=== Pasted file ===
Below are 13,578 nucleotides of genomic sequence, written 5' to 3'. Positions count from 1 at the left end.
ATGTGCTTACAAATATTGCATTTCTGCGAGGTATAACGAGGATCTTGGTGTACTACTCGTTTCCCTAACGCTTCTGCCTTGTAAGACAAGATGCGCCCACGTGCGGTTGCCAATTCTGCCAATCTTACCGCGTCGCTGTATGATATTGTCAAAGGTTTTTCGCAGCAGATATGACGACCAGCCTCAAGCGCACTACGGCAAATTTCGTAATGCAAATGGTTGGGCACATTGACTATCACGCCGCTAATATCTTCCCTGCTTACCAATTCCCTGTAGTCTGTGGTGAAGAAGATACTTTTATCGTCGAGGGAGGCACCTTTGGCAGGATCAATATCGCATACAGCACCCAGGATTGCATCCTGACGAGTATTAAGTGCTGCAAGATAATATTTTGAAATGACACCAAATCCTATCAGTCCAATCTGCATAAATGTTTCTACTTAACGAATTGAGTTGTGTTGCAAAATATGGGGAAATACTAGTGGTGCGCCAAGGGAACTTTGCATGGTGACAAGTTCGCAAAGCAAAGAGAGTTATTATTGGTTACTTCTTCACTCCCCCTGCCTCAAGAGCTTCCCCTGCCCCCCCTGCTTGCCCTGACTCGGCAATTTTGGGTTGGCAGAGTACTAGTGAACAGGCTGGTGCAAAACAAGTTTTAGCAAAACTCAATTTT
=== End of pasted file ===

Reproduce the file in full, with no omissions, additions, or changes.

Below are 13,578 nucleotides of genomic sequence, written 5' to 3'. Positions count from 1 at the left end.
ATGTGCTTACAAATATTGCATTTCTGCGAGGTATAACGAGGATCTTGGTGTACTACTCGTTTCCCTAACGCTTCTGCCTTGTAAGACAAGATGCGCCCACGTGCGGTTGCCAATTCTGCCAATCTTACCGCGTCGCTGTATGATATTGTCAAAGGTTTTTCGCAGCAGATATGACGACCAGCCTCAAGCGCACTACGGCAAATTTCGTAATGCAAATGGTTGGGCACATTGACTATCACGCCGCTAATATCTTCCCTGCTTACCAATTCCCTGTAGTCTGTGGTGAAGAAGATACTTTTATCGTCGAGGGAGGCACCTTTGGCAGGATCAATATCGCATACAGCACCCAGGATTGCATCCTGACGAGTATTAAGTGCTGCAAGATAATATTTTGAAATGACACCAAATCCTATCAGTCCAATCTGCATAAATGTTTCTACTTAACGAATTGAGTTGTGTTGCAAAATATGGGGAAATACTAGTGGTGCGCCAAGGGAACTTTGCATGGTGACAAGTTCGCAAAGCAAAGAGAGTTATTATTGGTTACTTCTTCACTCCCCCTGCCTCAAGAGCTTCCCCTGCCCCCCCTGCTTGCCCTGACTCGGCAATTTTGGGTTGGCAGAGTACTAGTGAACAGGCTGGTGCAAAACAAGTTTTAGCAAAACTCAATTTT